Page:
IS THE RESTAURANT BUBBLE ABOUT TO BURST?

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It could be very easy to state that the restaurant industry has never been stronger, never more robust, and never more promising. There are, according to the National Restaurant Association, more than 1 million freestanding restaurants in the U.S., generating $800 billion in collective sales and serving a population that now spends nearly 50% of their annual food budget in restaurants. Sounds pretty solid on the surface. Once you dig under the surface, view the rumblings of change in other industries, and talk with chefs and owners, the story gets a bit more tenuous. So why, when things seem to be going so well, would I infer that the bubble may be on the verge of bursting?

[]         THE WORKFORCE

It may seem like a broken record of late, but the problem continues to intensify – restaurants are unable to find enough people to do the work. This shortfall is in every area from dishwashers to line cooks, servers to bartenders, and chefs to managers – the people are just not there. This is true throughout the free world. There are, as we have discussed in numerous previous articles, many reasons, but let’s just review in bullet format:

  • Low wages
  • Benefits that are few and far between
  • Lack of appreciation for those who do the every day work
  • Excessive hours
  • Unpredictable scheduling
  • Lack of training
  • Insufficient restaurant resources to support a larger investment in staff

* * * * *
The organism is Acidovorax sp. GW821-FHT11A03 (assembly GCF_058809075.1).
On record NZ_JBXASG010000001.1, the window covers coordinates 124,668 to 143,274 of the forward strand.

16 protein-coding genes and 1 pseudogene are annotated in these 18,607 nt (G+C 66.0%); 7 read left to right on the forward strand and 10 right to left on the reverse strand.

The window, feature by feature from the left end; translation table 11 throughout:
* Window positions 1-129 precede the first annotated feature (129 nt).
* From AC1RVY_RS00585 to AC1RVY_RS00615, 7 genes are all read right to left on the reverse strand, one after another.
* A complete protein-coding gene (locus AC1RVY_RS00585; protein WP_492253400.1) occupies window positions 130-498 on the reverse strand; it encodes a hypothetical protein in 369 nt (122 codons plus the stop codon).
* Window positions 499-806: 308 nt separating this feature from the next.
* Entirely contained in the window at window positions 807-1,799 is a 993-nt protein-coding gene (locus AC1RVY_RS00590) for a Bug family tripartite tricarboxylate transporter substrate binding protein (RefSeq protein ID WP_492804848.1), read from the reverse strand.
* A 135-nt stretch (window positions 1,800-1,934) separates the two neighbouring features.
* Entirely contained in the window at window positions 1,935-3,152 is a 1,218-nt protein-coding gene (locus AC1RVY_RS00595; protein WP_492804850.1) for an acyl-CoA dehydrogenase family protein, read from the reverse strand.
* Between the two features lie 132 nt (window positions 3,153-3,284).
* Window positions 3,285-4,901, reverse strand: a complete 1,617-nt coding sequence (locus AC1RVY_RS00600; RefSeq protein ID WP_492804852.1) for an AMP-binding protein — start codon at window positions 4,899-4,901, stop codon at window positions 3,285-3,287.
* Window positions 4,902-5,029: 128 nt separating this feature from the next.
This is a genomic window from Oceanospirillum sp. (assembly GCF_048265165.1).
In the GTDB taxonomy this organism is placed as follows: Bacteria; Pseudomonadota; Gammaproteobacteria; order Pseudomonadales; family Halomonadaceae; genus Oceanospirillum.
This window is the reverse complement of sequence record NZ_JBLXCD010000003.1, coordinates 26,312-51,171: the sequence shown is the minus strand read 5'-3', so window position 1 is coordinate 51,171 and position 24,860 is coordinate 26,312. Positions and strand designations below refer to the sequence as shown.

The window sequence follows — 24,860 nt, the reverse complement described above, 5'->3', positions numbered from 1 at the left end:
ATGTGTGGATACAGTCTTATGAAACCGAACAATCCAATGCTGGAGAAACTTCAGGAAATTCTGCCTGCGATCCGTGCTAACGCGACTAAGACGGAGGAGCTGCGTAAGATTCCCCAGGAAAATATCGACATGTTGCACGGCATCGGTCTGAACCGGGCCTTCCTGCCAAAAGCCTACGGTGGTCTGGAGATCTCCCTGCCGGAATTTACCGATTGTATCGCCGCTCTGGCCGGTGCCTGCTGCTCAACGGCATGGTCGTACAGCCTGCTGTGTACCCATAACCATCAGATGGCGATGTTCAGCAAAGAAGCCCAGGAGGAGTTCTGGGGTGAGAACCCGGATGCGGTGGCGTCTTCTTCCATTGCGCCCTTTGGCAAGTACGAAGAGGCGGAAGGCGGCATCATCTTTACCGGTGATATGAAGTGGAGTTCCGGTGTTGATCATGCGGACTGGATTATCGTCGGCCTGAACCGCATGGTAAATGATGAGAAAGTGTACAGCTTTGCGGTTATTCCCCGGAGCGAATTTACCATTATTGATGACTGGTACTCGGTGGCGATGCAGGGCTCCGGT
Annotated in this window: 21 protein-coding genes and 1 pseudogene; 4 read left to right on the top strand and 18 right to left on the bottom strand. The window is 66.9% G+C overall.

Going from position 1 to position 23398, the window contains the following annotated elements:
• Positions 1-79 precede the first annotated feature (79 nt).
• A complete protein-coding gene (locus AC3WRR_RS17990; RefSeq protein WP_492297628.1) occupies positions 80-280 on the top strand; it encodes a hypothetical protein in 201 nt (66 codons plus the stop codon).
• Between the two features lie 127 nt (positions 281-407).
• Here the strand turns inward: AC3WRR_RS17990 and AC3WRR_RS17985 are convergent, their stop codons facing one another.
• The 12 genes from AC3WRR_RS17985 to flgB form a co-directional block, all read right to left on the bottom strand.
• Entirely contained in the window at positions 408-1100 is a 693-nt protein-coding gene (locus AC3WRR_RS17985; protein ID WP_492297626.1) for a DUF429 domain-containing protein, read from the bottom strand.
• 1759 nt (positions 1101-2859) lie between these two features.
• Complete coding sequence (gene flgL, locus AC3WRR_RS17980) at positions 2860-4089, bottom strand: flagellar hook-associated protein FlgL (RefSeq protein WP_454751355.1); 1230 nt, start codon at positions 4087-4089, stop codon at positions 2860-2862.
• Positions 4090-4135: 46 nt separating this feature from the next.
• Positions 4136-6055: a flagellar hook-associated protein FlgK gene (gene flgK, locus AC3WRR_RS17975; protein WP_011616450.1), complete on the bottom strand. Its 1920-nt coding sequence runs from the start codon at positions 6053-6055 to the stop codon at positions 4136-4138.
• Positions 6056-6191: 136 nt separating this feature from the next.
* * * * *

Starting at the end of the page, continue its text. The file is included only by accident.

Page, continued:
Unless the restaurant industry, as a whole, begins to address this dilemma it will only continue to spiral out of control. The only other solution is to reinvent the business model to minimize the accepted level of human action and interaction.

[]         THE GROWING COST OF LABOR IN A LABOR INTENSIVE BUSINESS

Restaurateurs will state that the current cost of labor is the single most significant expense in their operation and the funds to pay more, offer more benefits, or invest in employee skill development are simply not there.

[]         THE CHALLENGES OF BRICK AND MORTAR

The challenges associated with buying or leasing restaurant space include changing population demographics that can transition a successful site into one that struggles; the predictable and unpredictable increases in lease requirements once a restaurant has reached an acceptable level of success; and local and regional taxes that can push a restaurants occupancy costs over the top.

[]         THE INTEGRITY OF THE FOOD SUPPLY